John Masefield

(1 June 1878 – 12 May 1967 / Herefordshire / England)

John Masefield Poems

If you see a poem only with title, it is listed that way because of copyright reasons.
1. Sea Fever 12/31/2002
2. Cargoes 12/31/2002
3. On Growing Old 12/31/2002
4. A Creed 12/31/2002
5. A Ballad Of John Silver 1/3/2003
6. Beauty 12/31/2002
7. A Wanderer's Song 12/31/2002
8. The West Wind 12/31/2002
9. Roadways 12/31/2002
10. C.L.M. 12/31/2002
11. Sea Change 1/3/2003
12. On Eastnor Knoll 12/31/2002
13. An Epilogue 1/3/2003
14. The Everlasting Mercy 1/3/2003
15. Night Is On The Downland 1/3/2003
16. Tewkesbury Road 12/31/2002
17. Lollingdon Downs Viii 12/31/2002
18. Trade Winds 12/31/2002
19. The Wanderer 12/31/2002
20. Sonnet 12/31/2002
21. The Passing Strange 1/3/2003
22. The Seekers 12/31/2002
23. Biography 4/3/2010
24. The Yarn Of The Loch Achray 12/31/2002
25. The Island Of Skyros 1/3/2003
26. Captain Stratton's Fancy 1/1/2004
27. By A Bier-Side 4/3/2010
28. Laugh And Be Merry 4/3/2010
29. Mother Carey (As Told Me By The Bo'sun) 4/3/2010
30. A Valediction 4/3/2010
31. One Of The Bo'sun's Yarns 4/3/2010
32. Fragments 4/3/2010
33. Hell's Pavement 4/3/2010
34. Seven Poems 4/3/2010
35. A Night At Dago Tom's 4/3/2010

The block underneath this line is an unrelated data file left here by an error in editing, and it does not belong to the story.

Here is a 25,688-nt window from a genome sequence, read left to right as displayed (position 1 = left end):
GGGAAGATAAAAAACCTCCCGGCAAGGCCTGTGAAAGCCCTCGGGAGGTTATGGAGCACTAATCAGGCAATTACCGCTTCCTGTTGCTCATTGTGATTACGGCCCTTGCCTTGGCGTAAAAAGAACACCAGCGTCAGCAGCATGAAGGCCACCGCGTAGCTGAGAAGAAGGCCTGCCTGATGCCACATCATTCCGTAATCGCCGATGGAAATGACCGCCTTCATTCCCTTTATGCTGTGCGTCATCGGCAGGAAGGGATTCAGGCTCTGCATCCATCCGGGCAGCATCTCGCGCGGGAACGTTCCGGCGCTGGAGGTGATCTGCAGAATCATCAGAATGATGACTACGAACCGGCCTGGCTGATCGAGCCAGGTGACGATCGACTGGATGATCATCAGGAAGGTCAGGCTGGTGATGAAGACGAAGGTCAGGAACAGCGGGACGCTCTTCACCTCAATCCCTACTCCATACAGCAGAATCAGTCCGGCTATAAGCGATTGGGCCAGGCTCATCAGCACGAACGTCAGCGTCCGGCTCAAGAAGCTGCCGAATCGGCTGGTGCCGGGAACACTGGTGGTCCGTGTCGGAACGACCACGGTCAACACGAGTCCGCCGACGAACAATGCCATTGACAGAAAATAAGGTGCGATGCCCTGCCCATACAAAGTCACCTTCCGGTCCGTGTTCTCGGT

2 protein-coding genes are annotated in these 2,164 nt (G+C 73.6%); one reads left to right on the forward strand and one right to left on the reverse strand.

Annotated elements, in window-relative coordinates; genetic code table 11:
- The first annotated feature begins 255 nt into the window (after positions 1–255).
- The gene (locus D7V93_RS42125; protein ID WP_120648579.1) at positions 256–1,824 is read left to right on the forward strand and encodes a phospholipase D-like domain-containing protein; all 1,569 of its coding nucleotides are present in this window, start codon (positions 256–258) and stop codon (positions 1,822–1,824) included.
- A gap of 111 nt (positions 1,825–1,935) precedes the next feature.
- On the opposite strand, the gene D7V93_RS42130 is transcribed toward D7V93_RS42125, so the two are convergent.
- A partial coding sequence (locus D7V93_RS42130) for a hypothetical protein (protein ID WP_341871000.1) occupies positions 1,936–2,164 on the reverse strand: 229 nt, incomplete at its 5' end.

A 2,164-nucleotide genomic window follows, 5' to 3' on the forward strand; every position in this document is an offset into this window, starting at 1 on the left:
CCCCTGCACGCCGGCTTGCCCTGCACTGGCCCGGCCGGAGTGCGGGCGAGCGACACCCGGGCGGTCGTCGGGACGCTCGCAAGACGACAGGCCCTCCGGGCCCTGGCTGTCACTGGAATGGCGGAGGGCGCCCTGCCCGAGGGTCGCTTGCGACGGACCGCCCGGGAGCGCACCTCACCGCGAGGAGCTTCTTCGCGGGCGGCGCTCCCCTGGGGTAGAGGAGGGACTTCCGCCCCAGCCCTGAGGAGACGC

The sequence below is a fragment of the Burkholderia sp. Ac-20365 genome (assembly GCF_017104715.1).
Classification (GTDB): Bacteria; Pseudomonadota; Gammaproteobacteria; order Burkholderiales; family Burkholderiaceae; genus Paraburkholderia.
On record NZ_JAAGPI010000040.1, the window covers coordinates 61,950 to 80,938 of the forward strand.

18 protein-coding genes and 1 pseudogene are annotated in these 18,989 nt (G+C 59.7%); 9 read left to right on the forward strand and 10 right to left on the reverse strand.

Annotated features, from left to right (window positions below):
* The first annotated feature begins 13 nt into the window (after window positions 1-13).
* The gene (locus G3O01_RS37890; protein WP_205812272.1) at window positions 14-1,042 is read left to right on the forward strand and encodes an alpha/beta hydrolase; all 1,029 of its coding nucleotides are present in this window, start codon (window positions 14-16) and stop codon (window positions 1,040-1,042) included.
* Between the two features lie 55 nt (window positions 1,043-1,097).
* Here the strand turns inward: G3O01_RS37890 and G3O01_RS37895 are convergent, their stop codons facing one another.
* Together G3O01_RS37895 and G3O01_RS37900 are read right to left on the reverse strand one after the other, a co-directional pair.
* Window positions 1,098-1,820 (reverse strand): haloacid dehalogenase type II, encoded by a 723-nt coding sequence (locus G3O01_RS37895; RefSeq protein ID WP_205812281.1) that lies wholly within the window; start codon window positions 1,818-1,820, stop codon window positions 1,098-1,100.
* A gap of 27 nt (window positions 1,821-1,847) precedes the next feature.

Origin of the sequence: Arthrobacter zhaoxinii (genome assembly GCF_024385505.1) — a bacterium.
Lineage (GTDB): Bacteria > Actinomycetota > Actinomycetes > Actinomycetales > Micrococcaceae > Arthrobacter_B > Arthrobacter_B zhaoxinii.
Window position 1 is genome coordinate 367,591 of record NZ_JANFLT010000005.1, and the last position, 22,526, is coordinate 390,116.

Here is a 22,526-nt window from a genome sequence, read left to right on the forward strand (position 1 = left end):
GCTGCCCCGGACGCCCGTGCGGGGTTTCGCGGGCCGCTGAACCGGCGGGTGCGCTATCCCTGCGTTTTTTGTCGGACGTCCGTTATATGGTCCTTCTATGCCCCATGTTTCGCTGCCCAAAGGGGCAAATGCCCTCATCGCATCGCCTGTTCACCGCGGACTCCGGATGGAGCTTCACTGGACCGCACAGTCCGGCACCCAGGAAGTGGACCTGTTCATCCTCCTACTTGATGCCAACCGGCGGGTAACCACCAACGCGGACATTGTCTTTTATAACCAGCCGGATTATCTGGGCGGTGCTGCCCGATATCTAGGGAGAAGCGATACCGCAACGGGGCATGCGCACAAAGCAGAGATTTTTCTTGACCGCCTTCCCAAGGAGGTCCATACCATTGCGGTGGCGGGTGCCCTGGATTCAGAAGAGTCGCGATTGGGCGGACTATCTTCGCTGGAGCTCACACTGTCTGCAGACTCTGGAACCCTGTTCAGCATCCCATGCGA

36. A Pier-Head Chorus 4/3/2010
37. Twilight 4/3/2010
38. The Tarry Buccaneer 4/3/2010
39. The Wild Duck 4/3/2010
40. The Lemmings 4/3/2010
Best Poem of John Masefield

Sea Fever

I must go down to the seas again, to the lonely sea and the sky,
And all I ask is a tall ship and a star to steer her by,
And the wheel's kick and the wind's song and the white sail's shaking,
And a gray mist on the sea's face, and a grey dawn breaking.

I must go down to the seas again, for the call of the running tide
Is a wild call and a clear call that may not be denied;
And all I ask is a windy day with the white clouds flying,
And the flung spray and the blown spume, and the sea-gulls crying.

I must go down to the seas again, to the vagrant gypsy ...

Read the full of Sea Fever

Tewkesbury Road

IT is good to be out on the road, and going one knows not where,
Going through meadow and village, one knows not whither or why;
Through the grey light drift of the dust, in the keen cool rush of the air,
Under the flying white clouds, and the broad blue lift of the sky.

And to halt at the chattering brook, in a tall green fern at the brink
Where the harebell grows, and the gorse, and the foxgloves purple and white;
Where the shifty-eyed delicate deer troop down to the brook to dri

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